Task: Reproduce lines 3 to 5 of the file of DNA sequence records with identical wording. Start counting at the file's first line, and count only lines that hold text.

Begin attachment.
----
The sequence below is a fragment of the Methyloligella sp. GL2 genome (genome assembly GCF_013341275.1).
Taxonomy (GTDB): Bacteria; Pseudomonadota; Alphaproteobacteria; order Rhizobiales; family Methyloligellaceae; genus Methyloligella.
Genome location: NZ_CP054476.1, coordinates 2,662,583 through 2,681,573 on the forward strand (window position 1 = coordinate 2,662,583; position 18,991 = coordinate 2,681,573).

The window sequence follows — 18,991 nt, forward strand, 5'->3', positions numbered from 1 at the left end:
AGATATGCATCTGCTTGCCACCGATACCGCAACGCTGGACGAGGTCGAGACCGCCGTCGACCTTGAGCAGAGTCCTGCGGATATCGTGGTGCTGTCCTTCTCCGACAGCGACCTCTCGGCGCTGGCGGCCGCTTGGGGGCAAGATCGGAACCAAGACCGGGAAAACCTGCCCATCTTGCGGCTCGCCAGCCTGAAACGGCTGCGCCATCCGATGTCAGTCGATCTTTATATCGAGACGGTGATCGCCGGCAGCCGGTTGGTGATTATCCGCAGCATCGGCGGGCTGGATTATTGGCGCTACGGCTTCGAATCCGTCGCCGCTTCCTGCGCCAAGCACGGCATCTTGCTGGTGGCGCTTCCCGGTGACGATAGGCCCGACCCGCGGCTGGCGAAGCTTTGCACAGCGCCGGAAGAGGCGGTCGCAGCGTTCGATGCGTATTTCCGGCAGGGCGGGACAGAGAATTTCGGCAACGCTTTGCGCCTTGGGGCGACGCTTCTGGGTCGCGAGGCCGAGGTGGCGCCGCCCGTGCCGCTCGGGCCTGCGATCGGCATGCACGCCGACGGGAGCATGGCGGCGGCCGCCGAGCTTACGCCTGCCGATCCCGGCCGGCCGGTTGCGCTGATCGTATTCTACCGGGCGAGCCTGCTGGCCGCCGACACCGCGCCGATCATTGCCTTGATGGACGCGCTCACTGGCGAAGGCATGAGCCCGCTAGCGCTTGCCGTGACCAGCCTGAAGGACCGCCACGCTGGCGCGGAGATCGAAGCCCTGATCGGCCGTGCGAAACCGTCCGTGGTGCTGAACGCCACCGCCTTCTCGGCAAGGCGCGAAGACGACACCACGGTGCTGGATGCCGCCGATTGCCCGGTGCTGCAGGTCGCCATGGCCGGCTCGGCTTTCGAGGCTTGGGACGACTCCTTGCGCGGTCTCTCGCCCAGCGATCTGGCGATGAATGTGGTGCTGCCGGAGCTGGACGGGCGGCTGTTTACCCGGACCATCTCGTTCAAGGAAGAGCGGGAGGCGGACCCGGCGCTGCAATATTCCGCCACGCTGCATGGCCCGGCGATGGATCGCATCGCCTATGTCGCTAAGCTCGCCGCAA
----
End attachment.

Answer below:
Genome location: NZ_CP054476.1, coordinates 2,662,583 through 2,681,573 on the forward strand (window position 1 = coordinate 2,662,583; position 18,991 = coordinate 2,681,573).

The window sequence follows — 18,991 nt, forward strand, 5'->3', positions numbered from 1 at the left end:
AGATATGCATCTGCTTGCCACCGATACCGCAACGCTGGACGAGGTCGAGACCGCCGTCGACCTTGAGCAGAGTCCTGCGGATATCGTGGTGCTGTCCTTCTCCGACAGCGACCTCTCGGCGCTGGCGGCCGCTTGGGGGCAAGATCGGAACCAAGACCGGGAAAACCTGCCCATCTTGCGGCTCGCCAGCCTGAAACGGCTGCGCCATCCGATGTCAGTCGATCTTTATATCGAGACGGTGATCGCCGGCAGCCGGTTGGTGATTATCCGCAGCATCGGCGGGCTGGATTATTGGCGCTACGGCTTCGAATCCGTCGCCGCTTCCTGCGCCAAGCACGGCATCTTGCTGGTGGCGCTTCCCGGTGACGATAGGCCCGACCCGCGGCTGGCGAAGCTTTGCACAGCGCCGGAAGAGGCGGTCGCAGCGTTCGATGCGTATTTCCGGCAGGGCGGGACAGAGAATTTCGGCAACGCTTTGCGCCTTGGGGCGACGCTTCTGGGTCGCGAGGCCGAGGTGGCGCCGCCCGTGCCGCTCGGGCCTGCGATCGGCATGCACGCCGACGGGAGCATGGCGGCGGCCGCCGAGCTTACGCCTGCCGATCCCGGCCGGCCGGTTGCGCTGATCGTATTCTACCGGGCGAGCCTGCTGGCCGCCGACACCGCGCCGATCATTGCCTTGATGGACGCGCTCACTGGCGAAGGCATGAGCCCGCTAGCGCTTGCCGTGACCAGCCTGAAGGACCGCCACGCTGGCGCGGAGATCGAAGCCCTGATCGGCCGTGCGAAACCGTCCGTGGTGCTGAACGCCACCGCCTTCTCGGCAAGGCGCGAAGACGACACCACGGTGCTGGATGCCGCCGATTGCCCGGTGCTGCAGGTCGCCATGGCCGGCTCGGCTTTCGAGGCTTGGGACGACTCCTTGCGCGGTCTCTCGCCCAGCGATCTGGCGATGAATGTGGTGCTGCCGGAGCTGGACGGGCGGCTGTTTACCCGGACCATCTCGTTCAAGGAAGAGCGGGAGGCGGACCCGGCGCTGCAATATTCCGCCACGCTGCATGGCCCGGCGATGGATCGCATCGCCTATGTCGCTAAGCTCGCCGCAA